Lessons From App Experts: How Drync's Brian Carr Retains Users


brian_carrIn this new series, we chat with leading app owners, creators and marketers to get their insights into what app success looks like and how they're engaging users. Plus: what do they see working when it comes to app messaging tactics, and how do they use analytics to inform marketing? If you want to participate, please email badler@localytics.com

For our first installment we asked Brian Carr, the COO of Drync, about how the optimize their app to drive business. 

Where did you get the idea for the Drync app? 

Our founder, Brad Rosen, came up with the idea for the app while he was traveling with in Tuscany. He was enjoying a bottle of wine, but realized how challenging it would be to remember that particular bottle. Moreover, since most retailers stock about 1,000 on their shelves, about 3% ​of the wines available in a given market, finding a specific bottle can be nearly impossible. So, he wanted to create a solution that would allow consumers to not only learn more about the wines they are drinking but allow them to purchase in seconds. 

How do you acquire new users?

Brian_Carr_call_out_quote_2We acquire new users through searches and features in the App Store or Google Play; partnerships with events like the Food & Wine Classic in Aspen and the Boston Wine Expo, social media, and good old word-of-mouth from our existing users. We also have advertising campaigns that are fully trackable using Localytics; so for example, we can tell which campaigns have the best ROI and bring in the most engaged users, with one simple dashboard in the tool.

How important is push and in-app messaging to your marketing efforts?

Not only do we use both on a daily basis, but what's most important is we test and optimize both.

For push notifications, we use personalized (only seen by you) and segmented (seen by all cabernet lovers) pushes daily to remind users of wines they have in their cart, or to let them know we've located that hard-to-find wine they took a snapshot of a few minutes ago. In general, we'd expect a 7%+ click-through rate (CTR) on personalized push notifications and a 3%+ on segmented ones. 

We recently launched in-store pickup in Massachusetts. We couldn't do an in-app messaging campaign to the whole nation, it wouldn't make sense and would only frustrate users. Instead, we targeted just our Massachusetts customers and automated an in-app messaged for when they opened the app. 

They key is to use both in tandem where it makes sense. We do push campaigns to Massachusetts users such as: "Update: We have new pickup locations nearby." That loads the app and then the in-app message appears, reinforces the in-store pickup and prompts a click to see more.  

I should note that we build and A/B/N test all of our in-app and push campaigns to assess the best click and action rates. You'd be amazed what a difference language and color changes can make. For example, we posed these questions for our campaigns:

1)   Push notification: Should you use "Tap" or "Swipe" in your call to action?

2)   In-App: Should your call to action button be red, green, or black?

And found that:

1)  Our campaigns ​saw 26​% higher CTR on “swipe” than “tap”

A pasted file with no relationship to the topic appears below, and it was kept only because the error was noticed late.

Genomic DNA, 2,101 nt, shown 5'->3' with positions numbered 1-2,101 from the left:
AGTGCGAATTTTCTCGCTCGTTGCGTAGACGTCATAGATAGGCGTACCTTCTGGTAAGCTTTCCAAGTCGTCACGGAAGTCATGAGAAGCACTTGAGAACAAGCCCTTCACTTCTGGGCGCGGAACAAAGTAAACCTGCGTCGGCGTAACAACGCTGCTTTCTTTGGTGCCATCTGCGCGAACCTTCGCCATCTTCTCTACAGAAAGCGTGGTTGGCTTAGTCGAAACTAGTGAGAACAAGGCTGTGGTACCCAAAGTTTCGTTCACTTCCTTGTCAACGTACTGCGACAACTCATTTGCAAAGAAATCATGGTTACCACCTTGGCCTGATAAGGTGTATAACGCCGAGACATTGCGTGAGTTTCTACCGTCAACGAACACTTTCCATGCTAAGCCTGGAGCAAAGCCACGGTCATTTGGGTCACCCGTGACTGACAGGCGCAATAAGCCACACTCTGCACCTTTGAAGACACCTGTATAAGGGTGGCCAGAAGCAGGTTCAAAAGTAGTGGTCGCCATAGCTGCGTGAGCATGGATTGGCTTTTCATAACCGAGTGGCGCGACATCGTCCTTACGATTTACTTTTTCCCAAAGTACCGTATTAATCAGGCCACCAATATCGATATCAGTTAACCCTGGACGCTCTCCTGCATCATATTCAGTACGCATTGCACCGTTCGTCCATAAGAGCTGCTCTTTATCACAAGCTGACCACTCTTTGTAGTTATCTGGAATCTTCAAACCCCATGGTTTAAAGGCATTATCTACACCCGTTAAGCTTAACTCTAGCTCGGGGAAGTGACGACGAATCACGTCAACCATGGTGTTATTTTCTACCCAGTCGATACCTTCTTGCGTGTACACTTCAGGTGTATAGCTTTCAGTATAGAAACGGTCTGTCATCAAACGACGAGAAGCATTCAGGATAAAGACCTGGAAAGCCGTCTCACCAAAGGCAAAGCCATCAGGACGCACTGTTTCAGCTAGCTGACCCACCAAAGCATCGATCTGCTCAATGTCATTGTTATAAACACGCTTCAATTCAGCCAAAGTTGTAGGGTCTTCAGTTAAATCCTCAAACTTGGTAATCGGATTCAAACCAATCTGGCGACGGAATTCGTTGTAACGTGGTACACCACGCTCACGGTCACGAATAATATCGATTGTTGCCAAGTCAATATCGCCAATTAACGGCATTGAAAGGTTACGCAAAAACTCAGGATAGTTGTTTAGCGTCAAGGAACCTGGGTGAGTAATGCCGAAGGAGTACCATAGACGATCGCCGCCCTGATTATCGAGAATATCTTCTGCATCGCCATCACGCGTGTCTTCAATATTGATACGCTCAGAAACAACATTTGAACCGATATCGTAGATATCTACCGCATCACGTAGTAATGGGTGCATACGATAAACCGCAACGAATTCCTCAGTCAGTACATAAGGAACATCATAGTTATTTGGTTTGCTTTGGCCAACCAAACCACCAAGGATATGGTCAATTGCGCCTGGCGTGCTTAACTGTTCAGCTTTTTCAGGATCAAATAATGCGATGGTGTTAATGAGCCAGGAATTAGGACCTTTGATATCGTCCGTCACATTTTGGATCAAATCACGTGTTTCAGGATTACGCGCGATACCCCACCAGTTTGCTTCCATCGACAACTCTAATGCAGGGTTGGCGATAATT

2)  For us, click-through-rate on buttons is higher in this order: red, green, black




What's the most popular feature in your app?

The most popular feature in the app is scanning: users can snap a picture of the label of the wine in front of them and Drync populates the bottle information including producer, region, grape variety, and other users' ratings and tasting notes. They can then add their own ratings and tasting notes and even share on their social networks. 

How do you garner and respond to user feedback?

We constantly acquire user feedback through a variety of channels: replies to marketing emails, the in-app feedback tab, social media, surveys, phone calls and even in-person events. We pride ourselves on Brian_Carr_call_out_quoteprompt turn-around time and great customer service regardless of the channel. We also regularly track our Net Promoter Score for purchasers by talking to them about 10 days after purchase to see how it went. 

How do you use app analytics in your marketing? 

Mobile marketing does not differ from conventional digital marketing in this way: data is key. We set goals for every marketing, push, in-app campaign, and even social posts. Whether or not these campaigns meet, exceed, or fall short of expectations, will determine next steps for upcoming campaigns. 

Where do you see as the future of apps?

It’s all going personal. We’re constantly competing for attention and usability at the right time and the right place. So timing, content and messaging all are going to be as personalized as ever. 

Think about it, the phone is by far the most personal thing we have. It “knows” more about us than our closest friends. Ever see a teenager lose their phone? It’s Armageddon. We put our own screen savers and wallpapers on our phones. Then we change them depending on our mood. We spend hours finding just the right case for it. Then we arrange our home screen with the apps we use most, in a certain order.  Dunkin Donuts here, mail at the top, etc.

So as app marketers, we have to constantly be aware of the context of how the app is being used – as one of more than 50 other apps on a mobile phone. Blasting a “Deal” notification for something a person will never buy is a big negative – they’ll delete your app in a heartbeat and you’ll lose that customer forever. For us, we’ll think twice about sending an obvious Chardonnay lover a notification that’s about Cabernets.

We ultimately see the app functioning as the premier mobile commerce platform for wine and spirits. We have a number of really cool features in the pipeline to make it even easier for consumers to buy the wine they love - stay tuned!

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